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Hits and misses this week across Tampa Bay and Florida | Editorial
Environmental mess, Tallahassee hypocrisy and more good news on the vaccine front
A view of a phosphogypsum stack, far, background, and water management at HRK Holdings’ property off Buckeye Road on March 30 in Palmetto, Manatee County, where wastewater is suspected to be leaking at the old Piney Point phosphate plant in Palmetto, records show. Florida environmental officials are allowing HRK Holdings to discharge some of the water at Port Manatee on Tampa Bay to prevent “a potential catastrophic failure.” The emergency order from the Department of Environmental Protection comes after HRK Holdings reported that it had found a leak at the site, a state spokeswoman said.
A view of a phosphogypsum stack, far, background, and water management at HRK Holdings’ property off Buckeye Road on March 30 in Palmetto, Manatee County, where wastewater is suspected to be leaking at the old Piney Point phosphate plant in Palmetto, records show. Florida environmental officials are allowing HRK Holdings to discharge some of the water at Port Manatee on Tampa Bay to prevent “a potential catastrophic failure.” The emergency order from the Department of Environmental Protection comes after HRK Holdings reported that it had found a leak at the site, a state spokeswoman said. [ DOUGLAS R. CLIFFORD ]
This article represents the opinion of the Tampa Bay Times Editorial Board.
Published Apr. 3
Updated Apr. 3

Not in our bay again. State and company officials scrambled this week to ensure a crisis at an old Manatee County phosphate plant didn’t get any worse. Officials believe a leak formed in the liner of a roughly 480-million gallon pond at the Palmetto facility off U.S. 41, and the state is allowing the operator, HRK Holdings, to discharge some of the wastewater into Tampa Bay in hopes of avoiding an environmental disaster. The pond is filled with a mixture of seawater, rainwater and a polluted byproduct of the fertilizer industry that can carry phosphorus and nitrogen. Fearing a larger collapse, state environmental regulators are allowing HRK to discharge wastewater from the pond to nearby Port Manatee. About 25 million gallons had been released as of Thursday morning, according to the Department of Environmental Protection. The company needs to clean up this mess. The state also needs to publicly explain how this episode happened – and what it’s doing to ensure that it never happens again.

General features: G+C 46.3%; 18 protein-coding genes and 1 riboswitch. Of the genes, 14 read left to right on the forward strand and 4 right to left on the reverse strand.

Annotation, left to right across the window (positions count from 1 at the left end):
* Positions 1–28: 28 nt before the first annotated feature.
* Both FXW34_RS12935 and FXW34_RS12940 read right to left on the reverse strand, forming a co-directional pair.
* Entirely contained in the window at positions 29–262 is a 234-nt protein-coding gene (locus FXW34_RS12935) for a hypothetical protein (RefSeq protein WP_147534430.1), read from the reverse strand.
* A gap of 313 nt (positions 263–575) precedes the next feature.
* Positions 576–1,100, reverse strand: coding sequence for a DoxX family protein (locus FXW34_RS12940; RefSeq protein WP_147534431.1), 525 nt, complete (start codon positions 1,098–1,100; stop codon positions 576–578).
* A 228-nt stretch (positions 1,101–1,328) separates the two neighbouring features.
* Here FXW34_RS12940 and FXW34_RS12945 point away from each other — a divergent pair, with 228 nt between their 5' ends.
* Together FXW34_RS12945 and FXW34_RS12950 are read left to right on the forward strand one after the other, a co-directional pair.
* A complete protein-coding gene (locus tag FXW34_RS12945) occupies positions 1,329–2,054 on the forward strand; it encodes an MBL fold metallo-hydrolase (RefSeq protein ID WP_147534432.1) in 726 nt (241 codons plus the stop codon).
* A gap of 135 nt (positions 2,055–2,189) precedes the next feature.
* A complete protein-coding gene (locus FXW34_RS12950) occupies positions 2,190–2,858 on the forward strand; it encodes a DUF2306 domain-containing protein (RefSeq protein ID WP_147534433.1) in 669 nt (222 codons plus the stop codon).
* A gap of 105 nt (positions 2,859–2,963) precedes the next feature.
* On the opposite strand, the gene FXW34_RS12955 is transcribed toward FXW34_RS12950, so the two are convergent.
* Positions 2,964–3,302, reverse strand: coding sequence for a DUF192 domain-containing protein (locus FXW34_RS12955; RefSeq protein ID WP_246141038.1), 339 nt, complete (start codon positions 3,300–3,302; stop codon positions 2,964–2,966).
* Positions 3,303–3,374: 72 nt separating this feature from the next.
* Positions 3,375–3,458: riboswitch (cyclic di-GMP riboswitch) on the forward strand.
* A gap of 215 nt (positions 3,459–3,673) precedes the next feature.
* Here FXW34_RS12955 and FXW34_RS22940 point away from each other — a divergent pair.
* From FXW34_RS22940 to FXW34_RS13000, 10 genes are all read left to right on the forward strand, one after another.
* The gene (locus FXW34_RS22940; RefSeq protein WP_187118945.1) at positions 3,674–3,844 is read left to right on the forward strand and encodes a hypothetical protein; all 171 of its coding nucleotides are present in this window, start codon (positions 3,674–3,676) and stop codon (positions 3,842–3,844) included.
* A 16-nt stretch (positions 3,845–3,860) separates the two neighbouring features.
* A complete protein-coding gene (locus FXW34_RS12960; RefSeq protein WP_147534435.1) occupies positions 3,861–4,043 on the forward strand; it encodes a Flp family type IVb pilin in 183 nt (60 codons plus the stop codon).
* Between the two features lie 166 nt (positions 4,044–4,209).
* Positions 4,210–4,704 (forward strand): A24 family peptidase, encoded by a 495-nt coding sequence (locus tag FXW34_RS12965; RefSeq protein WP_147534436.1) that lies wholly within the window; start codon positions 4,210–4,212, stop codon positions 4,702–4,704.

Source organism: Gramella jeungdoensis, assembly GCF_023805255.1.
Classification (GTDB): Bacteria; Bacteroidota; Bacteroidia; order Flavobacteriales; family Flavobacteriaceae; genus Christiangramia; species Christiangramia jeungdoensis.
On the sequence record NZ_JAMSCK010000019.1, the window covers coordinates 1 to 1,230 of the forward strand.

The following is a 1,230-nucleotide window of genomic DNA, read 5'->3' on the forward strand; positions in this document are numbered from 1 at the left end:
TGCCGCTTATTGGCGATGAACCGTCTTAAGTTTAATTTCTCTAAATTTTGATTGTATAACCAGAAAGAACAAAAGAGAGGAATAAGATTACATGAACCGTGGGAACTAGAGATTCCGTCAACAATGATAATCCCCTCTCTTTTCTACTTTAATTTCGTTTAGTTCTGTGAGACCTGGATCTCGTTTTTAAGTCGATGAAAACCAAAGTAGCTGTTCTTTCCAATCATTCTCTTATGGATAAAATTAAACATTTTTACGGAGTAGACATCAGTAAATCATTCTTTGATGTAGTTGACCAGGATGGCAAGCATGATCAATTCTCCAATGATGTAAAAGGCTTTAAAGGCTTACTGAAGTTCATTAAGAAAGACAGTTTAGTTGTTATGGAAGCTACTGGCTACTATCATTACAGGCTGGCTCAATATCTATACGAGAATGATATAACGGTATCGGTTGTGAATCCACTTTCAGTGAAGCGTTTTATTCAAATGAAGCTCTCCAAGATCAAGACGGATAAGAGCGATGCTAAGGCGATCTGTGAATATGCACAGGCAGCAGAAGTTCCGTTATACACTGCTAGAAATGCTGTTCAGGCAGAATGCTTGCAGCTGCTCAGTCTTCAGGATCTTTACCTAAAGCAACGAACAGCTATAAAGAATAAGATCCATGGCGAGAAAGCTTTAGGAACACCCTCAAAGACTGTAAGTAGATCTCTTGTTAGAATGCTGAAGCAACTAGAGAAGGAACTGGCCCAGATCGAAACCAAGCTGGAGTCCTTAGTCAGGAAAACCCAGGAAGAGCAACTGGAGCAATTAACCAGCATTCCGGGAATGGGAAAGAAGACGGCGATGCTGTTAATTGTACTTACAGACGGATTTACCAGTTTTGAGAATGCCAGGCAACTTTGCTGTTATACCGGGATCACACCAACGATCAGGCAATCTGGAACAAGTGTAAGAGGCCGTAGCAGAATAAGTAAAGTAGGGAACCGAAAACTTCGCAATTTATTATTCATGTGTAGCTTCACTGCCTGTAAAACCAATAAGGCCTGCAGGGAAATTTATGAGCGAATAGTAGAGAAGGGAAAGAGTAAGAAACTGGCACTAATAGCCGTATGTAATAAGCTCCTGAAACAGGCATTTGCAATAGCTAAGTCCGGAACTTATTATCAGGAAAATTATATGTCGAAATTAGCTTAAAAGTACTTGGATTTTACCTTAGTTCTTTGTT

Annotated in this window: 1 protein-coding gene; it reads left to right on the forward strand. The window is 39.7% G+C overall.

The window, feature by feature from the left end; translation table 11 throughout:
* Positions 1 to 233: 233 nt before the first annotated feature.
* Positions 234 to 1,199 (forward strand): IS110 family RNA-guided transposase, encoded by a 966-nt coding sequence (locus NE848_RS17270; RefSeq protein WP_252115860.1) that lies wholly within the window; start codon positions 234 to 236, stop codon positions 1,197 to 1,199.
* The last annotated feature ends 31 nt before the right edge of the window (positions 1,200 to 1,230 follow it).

A shot of good news. The real-world advantages of the coronavirus vaccines keep making the news. Fully vaccinated people can now safely travel within the United States without getting tested for the coronavirus or quarantining, according to guidance issued Friday by the Centers for Disease Control and Prevention. Also, this week, Pfizer announced that its COVID-19 vaccine is safe and strongly protective in kids as young as 12. If federal regulators agree, it’s possible that this age group could start getting shots before the new school year in the fall. What a sea change that would be for worried parents. And as of Monday, all Floridians 18 and older are eligible for vaccinations. Teens as young as 16 can also sign up for the Pfizer vaccine (the other vaccines are approved so far only for those 18 and up). All of this is good news that could help beat back a fourth surge. Let’s keep getting shots into those arms.